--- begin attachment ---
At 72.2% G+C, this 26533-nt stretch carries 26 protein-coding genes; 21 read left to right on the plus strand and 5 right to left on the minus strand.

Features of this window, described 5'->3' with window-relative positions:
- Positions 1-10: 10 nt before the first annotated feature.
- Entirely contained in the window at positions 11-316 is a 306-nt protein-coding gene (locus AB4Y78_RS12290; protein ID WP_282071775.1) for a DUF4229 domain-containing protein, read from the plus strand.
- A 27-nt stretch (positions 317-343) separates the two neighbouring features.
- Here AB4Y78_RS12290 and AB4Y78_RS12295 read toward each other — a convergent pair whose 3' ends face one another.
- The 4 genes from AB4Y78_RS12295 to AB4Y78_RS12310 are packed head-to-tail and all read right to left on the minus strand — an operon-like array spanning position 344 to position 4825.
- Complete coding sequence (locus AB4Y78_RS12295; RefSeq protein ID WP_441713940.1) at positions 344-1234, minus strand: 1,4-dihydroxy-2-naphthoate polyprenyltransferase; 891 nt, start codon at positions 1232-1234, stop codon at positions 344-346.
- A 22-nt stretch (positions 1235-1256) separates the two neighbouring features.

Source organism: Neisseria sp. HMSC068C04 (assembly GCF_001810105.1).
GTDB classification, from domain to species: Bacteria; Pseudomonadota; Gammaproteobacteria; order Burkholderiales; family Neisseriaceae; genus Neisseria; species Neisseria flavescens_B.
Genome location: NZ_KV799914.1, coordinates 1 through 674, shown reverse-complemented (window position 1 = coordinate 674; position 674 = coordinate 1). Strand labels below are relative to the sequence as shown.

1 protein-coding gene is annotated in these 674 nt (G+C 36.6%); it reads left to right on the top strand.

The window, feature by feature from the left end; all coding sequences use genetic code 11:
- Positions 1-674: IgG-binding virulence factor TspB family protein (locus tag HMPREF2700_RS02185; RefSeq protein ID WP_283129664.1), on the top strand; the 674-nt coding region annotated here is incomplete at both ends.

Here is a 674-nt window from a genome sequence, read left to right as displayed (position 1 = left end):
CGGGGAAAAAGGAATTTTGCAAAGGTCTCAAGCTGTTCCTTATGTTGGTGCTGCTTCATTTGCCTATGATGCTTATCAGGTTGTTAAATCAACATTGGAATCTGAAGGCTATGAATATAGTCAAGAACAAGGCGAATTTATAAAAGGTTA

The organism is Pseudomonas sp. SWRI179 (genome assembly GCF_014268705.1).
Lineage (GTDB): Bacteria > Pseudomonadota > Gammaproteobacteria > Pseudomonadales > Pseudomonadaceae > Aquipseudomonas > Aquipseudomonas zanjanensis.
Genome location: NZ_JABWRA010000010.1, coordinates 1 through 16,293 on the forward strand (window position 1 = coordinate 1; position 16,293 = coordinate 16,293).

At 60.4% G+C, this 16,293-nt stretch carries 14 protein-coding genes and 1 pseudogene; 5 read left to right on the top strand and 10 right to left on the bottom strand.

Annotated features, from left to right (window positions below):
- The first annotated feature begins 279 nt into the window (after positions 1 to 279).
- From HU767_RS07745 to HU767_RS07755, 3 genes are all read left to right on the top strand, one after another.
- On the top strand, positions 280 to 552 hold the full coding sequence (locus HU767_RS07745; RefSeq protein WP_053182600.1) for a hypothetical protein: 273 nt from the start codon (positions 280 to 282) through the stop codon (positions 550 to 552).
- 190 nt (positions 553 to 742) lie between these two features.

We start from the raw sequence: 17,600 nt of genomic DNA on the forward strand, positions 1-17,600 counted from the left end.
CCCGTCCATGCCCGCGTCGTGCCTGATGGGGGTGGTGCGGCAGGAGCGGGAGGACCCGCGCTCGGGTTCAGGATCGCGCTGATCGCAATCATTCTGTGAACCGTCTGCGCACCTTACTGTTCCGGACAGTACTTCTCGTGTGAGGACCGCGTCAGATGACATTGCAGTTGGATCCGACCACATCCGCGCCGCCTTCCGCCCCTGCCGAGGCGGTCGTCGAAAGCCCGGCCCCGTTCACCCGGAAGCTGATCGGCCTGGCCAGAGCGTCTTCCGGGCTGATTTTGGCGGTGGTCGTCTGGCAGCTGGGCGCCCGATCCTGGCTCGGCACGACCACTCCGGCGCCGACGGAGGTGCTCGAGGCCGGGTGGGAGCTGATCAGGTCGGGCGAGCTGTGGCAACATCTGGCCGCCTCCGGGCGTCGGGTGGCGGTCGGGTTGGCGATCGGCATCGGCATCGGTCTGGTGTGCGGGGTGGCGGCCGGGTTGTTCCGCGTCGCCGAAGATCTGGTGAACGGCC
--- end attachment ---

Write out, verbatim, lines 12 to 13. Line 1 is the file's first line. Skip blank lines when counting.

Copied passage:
Genome location: NZ_KV799914.1, coordinates 1 through 674, shown reverse-complemented (window position 1 = coordinate 674; position 674 = coordinate 1). Strand labels below are relative to the sequence as shown.

1 protein-coding gene is annotated in these 674 nt (G+C 36.6%); it reads left to right on the top strand.